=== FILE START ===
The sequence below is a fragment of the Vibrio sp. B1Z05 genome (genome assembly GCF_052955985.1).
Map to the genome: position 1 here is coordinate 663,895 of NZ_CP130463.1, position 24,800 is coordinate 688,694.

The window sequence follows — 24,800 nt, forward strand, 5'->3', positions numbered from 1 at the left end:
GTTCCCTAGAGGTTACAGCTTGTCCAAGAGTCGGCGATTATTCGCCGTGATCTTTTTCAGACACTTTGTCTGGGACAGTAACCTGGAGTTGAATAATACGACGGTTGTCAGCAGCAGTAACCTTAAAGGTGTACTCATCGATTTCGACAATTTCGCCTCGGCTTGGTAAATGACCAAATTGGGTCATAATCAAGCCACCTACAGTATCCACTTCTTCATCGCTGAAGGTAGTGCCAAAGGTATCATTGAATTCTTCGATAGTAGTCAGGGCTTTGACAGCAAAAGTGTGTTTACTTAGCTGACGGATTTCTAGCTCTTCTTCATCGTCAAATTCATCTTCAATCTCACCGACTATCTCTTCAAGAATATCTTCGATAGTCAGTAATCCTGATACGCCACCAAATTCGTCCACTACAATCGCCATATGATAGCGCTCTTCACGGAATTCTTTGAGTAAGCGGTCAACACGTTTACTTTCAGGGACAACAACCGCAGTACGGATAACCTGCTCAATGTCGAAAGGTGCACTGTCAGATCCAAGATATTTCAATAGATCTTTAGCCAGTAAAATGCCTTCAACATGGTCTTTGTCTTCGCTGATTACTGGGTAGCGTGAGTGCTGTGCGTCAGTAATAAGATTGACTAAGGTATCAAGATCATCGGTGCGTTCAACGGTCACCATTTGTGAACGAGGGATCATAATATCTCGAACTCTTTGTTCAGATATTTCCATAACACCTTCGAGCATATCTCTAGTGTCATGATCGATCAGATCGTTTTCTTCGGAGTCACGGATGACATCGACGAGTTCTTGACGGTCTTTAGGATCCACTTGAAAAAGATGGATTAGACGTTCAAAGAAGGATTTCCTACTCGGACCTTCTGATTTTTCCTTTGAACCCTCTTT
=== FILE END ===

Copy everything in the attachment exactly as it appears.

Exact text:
The sequence below is a fragment of the Vibrio sp. B1Z05 genome (genome assembly GCF_052955985.1).
Map to the genome: position 1 here is coordinate 663,895 of NZ_CP130463.1, position 24,800 is coordinate 688,694.

The window sequence follows — 24,800 nt, forward strand, 5'->3', positions numbered from 1 at the left end:
GTTCCCTAGAGGTTACAGCTTGTCCAAGAGTCGGCGATTATTCGCCGTGATCTTTTTCAGACACTTTGTCTGGGACAGTAACCTGGAGTTGAATAATACGACGGTTGTCAGCAGCAGTAACCTTAAAGGTGTACTCATCGATTTCGACAATTTCGCCTCGGCTTGGTAAATGACCAAATTGGGTCATAATCAAGCCACCTACAGTATCCACTTCTTCATCGCTGAAGGTAGTGCCAAAGGTATCATTGAATTCTTCGATAGTAGTCAGGGCTTTGACAGCAAAAGTGTGTTTACTTAGCTGACGGATTTCTAGCTCTTCTTCATCGTCAAATTCATCTTCAATCTCACCGACTATCTCTTCAAGAATATCTTCGATAGTCAGTAATCCTGATACGCCACCAAATTCGTCCACTACAATCGCCATATGATAGCGCTCTTCACGGAATTCTTTGAGTAAGCGGTCAACACGTTTACTTTCAGGGACAACAACCGCAGTACGGATAACCTGCTCAATGTCGAAAGGTGCACTGTCAGATCCAAGATATTTCAATAGATCTTTAGCCAGTAAAATGCCTTCAACATGGTCTTTGTCTTCGCTGATTACTGGGTAGCGTGAGTGCTGTGCGTCAGTAATAAGATTGACTAAGGTATCAAGATCATCGGTGCGTTCAACGGTCACCATTTGTGAACGAGGGATCATAATATCTCGAACTCTTTGTTCAGATATTTCCATAACACCTTCGAGCATATCTCTAGTGTCATGATCGATCAGATCGTTTTCTTCGGAGTCACGGATGACATCGACGAGTTCTTGACGGTCTTTAGGATCCACTTGAAAAAGATGGATTAGACGTTCAAAGAAGGATTTCCTACTCGGACCTTCTGATTTTTCCTTTGAACCCTCTTT